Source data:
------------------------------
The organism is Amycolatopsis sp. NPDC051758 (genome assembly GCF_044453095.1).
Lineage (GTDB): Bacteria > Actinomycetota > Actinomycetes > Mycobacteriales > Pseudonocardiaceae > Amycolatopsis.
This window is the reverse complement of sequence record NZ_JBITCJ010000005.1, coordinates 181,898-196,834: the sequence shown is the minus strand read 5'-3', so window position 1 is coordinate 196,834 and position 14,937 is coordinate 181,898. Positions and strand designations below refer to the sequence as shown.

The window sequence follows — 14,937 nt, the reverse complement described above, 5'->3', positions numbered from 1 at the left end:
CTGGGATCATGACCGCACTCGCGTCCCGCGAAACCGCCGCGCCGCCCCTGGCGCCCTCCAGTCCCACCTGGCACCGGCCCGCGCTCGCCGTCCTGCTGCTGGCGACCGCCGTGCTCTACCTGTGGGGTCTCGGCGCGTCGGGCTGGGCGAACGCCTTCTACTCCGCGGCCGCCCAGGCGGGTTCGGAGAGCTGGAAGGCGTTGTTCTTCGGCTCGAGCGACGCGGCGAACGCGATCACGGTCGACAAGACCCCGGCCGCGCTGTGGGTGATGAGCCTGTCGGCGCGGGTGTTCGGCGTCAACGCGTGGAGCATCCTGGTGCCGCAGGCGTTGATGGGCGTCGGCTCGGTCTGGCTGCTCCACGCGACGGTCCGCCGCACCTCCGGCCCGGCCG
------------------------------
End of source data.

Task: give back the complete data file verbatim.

The organism is Amycolatopsis sp. NPDC051758 (genome assembly GCF_044453095.1).
Lineage (GTDB): Bacteria > Actinomycetota > Actinomycetes > Mycobacteriales > Pseudonocardiaceae > Amycolatopsis.
This window is the reverse complement of sequence record NZ_JBITCJ010000005.1, coordinates 181,898-196,834: the sequence shown is the minus strand read 5'-3', so window position 1 is coordinate 196,834 and position 14,937 is coordinate 181,898. Positions and strand designations below refer to the sequence as shown.

The window sequence follows — 14,937 nt, the reverse complement described above, 5'->3', positions numbered from 1 at the left end:
CTGGGATCATGACCGCACTCGCGTCCCGCGAAACCGCCGCGCCGCCCCTGGCGCCCTCCAGTCCCACCTGGCACCGGCCCGCGCTCGCCGTCCTGCTGCTGGCGACCGCCGTGCTCTACCTGTGGGGTCTCGGCGCGTCGGGCTGGGCGAACGCCTTCTACTCCGCGGCCGCCCAGGCGGGTTCGGAGAGCTGGAAGGCGTTGTTCTTCGGCTCGAGCGACGCGGCGAACGCGATCACGGTCGACAAGACCCCGGCCGCGCTGTGGGTGATGAGCCTGTCGGCGCGGGTGTTCGGCGTCAACGCGTGGAGCATCCTGGTGCCGCAGGCGTTGATGGGCGTCGGCTCGGTCTGGCTGCTCCACGCGACGGTCCGCCGCACCTCCGGCCCGGCCG